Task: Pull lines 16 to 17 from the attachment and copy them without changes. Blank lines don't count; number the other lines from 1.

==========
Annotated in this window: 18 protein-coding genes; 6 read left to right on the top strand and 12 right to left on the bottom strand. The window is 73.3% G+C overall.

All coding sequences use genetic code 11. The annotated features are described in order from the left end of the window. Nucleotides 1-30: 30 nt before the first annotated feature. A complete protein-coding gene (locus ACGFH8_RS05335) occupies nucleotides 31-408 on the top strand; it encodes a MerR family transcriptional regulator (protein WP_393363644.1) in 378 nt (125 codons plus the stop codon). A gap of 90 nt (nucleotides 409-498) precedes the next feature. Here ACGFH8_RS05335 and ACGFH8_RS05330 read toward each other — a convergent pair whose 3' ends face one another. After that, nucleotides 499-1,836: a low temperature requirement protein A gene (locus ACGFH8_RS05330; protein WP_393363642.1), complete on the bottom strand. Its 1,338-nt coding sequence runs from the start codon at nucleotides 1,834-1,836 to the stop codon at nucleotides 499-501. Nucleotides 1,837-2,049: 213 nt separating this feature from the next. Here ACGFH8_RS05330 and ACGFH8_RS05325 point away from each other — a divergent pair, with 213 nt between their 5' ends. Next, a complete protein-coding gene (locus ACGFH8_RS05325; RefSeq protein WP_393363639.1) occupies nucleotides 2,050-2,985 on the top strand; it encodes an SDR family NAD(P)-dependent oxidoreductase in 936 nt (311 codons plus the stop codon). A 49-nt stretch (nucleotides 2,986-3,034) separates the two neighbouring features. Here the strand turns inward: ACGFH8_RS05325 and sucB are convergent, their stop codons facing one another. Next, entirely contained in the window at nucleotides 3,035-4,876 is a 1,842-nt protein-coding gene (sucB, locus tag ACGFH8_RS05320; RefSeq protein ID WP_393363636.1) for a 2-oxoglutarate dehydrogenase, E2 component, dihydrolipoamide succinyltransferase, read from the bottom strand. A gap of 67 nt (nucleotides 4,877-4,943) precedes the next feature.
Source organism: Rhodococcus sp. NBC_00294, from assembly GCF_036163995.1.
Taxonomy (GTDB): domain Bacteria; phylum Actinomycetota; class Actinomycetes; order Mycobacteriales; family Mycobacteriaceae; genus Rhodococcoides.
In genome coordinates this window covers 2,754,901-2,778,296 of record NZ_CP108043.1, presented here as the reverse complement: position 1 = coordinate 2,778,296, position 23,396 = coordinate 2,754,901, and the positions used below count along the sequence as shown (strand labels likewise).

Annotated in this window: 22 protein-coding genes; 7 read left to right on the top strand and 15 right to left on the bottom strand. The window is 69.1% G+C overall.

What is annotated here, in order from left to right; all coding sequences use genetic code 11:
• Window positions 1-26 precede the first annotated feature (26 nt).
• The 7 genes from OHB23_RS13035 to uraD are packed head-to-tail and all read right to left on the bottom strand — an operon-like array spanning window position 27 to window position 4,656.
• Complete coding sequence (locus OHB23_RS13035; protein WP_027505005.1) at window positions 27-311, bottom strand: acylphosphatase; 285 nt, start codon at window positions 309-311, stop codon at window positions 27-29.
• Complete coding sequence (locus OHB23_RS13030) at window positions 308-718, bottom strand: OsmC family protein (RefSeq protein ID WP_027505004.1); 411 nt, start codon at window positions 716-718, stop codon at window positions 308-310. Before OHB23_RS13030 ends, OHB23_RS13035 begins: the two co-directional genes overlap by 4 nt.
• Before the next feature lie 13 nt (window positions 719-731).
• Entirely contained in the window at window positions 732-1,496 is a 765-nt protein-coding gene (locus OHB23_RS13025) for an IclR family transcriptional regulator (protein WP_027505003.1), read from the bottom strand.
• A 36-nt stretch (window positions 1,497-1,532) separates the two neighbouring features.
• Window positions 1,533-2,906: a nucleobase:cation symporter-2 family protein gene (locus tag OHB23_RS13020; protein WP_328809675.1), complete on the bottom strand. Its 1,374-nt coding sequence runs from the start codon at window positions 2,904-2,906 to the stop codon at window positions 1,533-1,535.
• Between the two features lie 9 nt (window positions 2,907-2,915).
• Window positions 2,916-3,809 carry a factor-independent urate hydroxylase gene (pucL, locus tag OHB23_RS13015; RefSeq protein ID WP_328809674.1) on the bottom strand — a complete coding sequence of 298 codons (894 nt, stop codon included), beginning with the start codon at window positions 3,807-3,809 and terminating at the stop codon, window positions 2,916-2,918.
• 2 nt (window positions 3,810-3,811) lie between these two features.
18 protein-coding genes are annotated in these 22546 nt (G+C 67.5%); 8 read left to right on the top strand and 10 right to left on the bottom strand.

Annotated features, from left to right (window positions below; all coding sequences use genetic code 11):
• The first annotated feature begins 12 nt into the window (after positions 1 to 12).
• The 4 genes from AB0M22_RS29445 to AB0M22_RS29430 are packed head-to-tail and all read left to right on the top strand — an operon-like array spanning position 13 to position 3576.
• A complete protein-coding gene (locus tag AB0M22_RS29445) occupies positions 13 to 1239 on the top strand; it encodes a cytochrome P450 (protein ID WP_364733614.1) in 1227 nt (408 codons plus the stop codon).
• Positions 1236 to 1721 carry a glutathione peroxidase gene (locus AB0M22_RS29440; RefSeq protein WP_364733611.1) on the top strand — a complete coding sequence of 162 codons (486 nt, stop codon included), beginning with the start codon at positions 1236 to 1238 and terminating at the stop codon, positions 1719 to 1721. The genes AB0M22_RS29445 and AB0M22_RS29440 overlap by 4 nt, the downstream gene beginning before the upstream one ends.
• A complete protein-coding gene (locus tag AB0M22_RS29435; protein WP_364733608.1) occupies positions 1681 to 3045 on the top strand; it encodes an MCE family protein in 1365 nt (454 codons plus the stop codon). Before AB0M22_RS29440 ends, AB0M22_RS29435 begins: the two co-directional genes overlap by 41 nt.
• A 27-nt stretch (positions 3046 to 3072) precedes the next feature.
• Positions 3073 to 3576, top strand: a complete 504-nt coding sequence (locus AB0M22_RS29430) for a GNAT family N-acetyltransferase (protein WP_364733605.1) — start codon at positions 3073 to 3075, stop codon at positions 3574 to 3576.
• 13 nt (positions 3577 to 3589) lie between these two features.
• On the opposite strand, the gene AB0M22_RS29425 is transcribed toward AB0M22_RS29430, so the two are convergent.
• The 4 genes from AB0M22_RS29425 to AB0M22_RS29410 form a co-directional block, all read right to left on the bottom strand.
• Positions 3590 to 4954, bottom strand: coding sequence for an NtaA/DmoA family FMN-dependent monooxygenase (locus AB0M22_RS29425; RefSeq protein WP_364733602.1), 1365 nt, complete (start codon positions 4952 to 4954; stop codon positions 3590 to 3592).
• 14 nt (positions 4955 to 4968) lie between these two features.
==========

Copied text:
• Between the two features lie 9 nt (window positions 2,907-2,915).
• Window positions 2,916-3,809 carry a factor-independent urate hydroxylase gene (pucL, locus tag OHB23_RS13015; RefSeq protein ID WP_328809674.1) on the bottom strand — a complete coding sequence of 298 codons (894 nt, stop codon included), beginning with the start codon at window positions 3,807-3,809 and terminating at the stop codon, window positions 2,916-2,918.